Throughout history, the expanse of one’s land or ownership has been defined by boundaries. Whether it be natural boundaries such as those formed by water or rock faces, or artificial boundaries such as lines between corners, walls of buildings or fences, boundaries serve to limit one’s possession and hence there have always been issues in regards to the location of a boundary.

In today’s society, the most frequently and bitterly contested boundaries are water boundaries. The edge of water forms an excellent natural boundary in that it is easily defended and easily recognised. However, when attempts are made to accurately locate water boundaries, complex technical and legal problems may occur. This is because the surfaces of most water bodies are constantly changing due to tide and meteorological conditions. A water boundary is therefore a dynamic boundary and unlike most other boundaries that are two dimensional, a third dimension (height) and a fourth dimension (time) must be considered (Cole, 1997).

In New South Wales the boundary of all land having frontage to tidal water is, by Common Law at the position and level of Mean High Water (MHW) (Department of Lands, 1976).

The Surveying and Spatial Information Regulation 2006 defines MHW or the Mean High Water Mark (MHWM) as “the water line of mean high tide between the ordinary high-water spring and ordinary high-water neap tides”. There have been various views in the past on what the term ‘ordinary’ actually depicts and indeed what range of uncertainty there is in defining such a dynamic boundary. Various information and resources are available to a surveyor to assist in locating this boundary but how accurate will the determination be? Is the location of this boundary likely to change regularly depending on different techniques used by different surveyors at different times? Geoff Songberg (2004), states that an accurate MHWM determination cannot be achieved, not because the techniques or observations are inaccurate or that there are too many errors in the data, but rather because mean high water and other tidal effects fluctuate over time. With a wide range of methods available to be used to obtain MHW level at a certain location and to determine the MHWM, this thesis endeavours to understand how accurate, or inaccurate for that matter, two select techniques can be, amid the varying effects of the water bodies, tides and tidal patterns.

The two different techniques that were analysed in this thesis are not methods for marking out a water boundary as such, but rather are seen as effective techniques that can be used as part of the MHWM determination process. The two techniques both encompass height transfer using a water body, but each is used for a different purpose.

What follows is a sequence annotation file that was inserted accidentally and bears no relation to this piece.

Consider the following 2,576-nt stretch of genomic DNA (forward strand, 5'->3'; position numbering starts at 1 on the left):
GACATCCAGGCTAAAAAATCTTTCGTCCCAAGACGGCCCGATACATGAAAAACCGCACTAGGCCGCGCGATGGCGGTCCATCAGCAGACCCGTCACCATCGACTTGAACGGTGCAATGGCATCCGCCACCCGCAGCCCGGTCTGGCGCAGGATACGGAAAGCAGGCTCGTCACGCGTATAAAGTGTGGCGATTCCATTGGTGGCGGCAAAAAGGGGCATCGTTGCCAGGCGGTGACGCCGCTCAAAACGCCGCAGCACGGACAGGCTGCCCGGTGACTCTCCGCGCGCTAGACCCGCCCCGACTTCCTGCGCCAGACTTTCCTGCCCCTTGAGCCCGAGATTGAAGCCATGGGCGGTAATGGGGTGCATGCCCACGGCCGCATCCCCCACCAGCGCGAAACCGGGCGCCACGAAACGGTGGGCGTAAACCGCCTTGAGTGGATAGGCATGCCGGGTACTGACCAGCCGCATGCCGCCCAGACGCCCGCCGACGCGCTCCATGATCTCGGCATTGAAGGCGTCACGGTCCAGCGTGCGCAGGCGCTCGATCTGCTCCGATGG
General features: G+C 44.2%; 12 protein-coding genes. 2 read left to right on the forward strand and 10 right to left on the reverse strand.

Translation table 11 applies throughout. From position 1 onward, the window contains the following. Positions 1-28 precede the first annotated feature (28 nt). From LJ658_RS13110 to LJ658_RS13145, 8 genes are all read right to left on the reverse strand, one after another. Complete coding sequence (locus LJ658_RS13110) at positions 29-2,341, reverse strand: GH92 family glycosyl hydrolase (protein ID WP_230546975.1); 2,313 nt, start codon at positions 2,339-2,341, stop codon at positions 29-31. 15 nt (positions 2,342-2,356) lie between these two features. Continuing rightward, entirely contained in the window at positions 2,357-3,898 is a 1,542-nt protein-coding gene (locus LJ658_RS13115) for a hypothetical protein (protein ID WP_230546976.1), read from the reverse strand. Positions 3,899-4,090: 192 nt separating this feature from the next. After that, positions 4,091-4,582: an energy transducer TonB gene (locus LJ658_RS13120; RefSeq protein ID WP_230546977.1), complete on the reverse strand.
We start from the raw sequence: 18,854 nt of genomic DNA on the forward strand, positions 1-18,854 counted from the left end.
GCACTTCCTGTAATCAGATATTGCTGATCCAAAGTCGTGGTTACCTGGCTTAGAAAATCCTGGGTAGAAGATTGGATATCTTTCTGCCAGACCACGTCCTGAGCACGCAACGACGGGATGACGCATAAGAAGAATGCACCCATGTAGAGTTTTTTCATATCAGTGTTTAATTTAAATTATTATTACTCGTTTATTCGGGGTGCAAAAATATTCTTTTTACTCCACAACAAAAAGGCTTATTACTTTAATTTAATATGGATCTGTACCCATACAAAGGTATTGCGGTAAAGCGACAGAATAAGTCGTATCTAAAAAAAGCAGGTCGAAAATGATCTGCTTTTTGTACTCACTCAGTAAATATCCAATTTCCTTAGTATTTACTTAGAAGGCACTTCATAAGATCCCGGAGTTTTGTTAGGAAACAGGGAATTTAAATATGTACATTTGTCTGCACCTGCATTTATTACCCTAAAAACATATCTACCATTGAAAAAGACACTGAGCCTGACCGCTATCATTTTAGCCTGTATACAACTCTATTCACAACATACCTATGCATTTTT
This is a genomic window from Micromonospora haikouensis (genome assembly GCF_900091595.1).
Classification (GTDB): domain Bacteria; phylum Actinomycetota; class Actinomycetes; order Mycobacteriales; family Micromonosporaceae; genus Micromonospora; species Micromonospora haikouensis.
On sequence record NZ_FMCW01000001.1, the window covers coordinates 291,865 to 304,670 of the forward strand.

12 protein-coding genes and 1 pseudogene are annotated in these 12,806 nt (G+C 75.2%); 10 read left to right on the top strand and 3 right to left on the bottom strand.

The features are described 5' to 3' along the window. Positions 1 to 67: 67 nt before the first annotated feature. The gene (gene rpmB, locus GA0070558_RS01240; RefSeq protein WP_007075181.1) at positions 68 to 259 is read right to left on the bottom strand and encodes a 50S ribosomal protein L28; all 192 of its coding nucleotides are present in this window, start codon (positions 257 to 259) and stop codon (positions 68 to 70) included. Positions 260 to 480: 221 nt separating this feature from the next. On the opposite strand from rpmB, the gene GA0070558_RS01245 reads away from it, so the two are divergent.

The first technique that was examined - the Range Ratio method, involves height transfer along a river or estuary to obtain the height for the MHW plane at a specific site. This was complemented by the examination of a second technique – the Radio Transfer method, which uses the water body to transfer height, from one point across or along the waterway to another location.

The Range Ratio method is a prescribed technique outlined in Part 6 of the Integrated Survey Manual (1976) as a method of MHWM determination. This contrasts from the Radio Transfer method which is an unofficial method not widely recognised nor familiar throughout the surveying community. This provided a good platform for testing and analysis in order to discover the accuracies of, and variables involved in transferring heights along or across water using this method.

The analysis of water bodies and tides in particular, also acted as a major part of this thesis. The importance in understanding the influence which tides and the effects on tides, had on the testing procedures along with the outcomes, was imperative in the overall examination of the two methods. Five key elements were earmarked as having the greatest impact on the results obtained from this testing. These elements were astronomical and non-astronomical effects on tides, predicted tides, tidal lag and tidal gradients.


The aim of this thesis project was to obtain an understanding of the absolute and relative accuracies of the Range Ratio method and the Radio Transfer method. The conclusions drawn were aimed to be able to provide a surveyor with information and confidence when undertaking a MHWM determination. The project makes recommendations for both methods as to when each technique should be used and in what circumstances and makes further recommendations as to the type of tidal and meteorological conditions that are conducive to the best outcomes from each method. Finally, this project involved understanding what considerations are to be taken when presented with certain tidal and meteorological conditions, as observations cannot always be taken in a perfect environment due to time and resource limitations.


This project involved a comprehensive field component for the individual testing of both Range Ratio and Radio Transfer methods. The field survey consisted of establishing control through two techniques at each observation site along with observing at the select locations over multiple epochs. Details of control establishment and observation techniques are documented in this report. A detailed analysis of both techniques has also been conducted with Range Ratio data compared between different epochs as well as to historical data. Radio Transfer data has been compared to derived elevations as well as between epochs. This project does not attempt to make any judgments on alternative techniques for transferring height along, across or around water bodies nor does it investigate the accuracy of a defined MHWM boundary.

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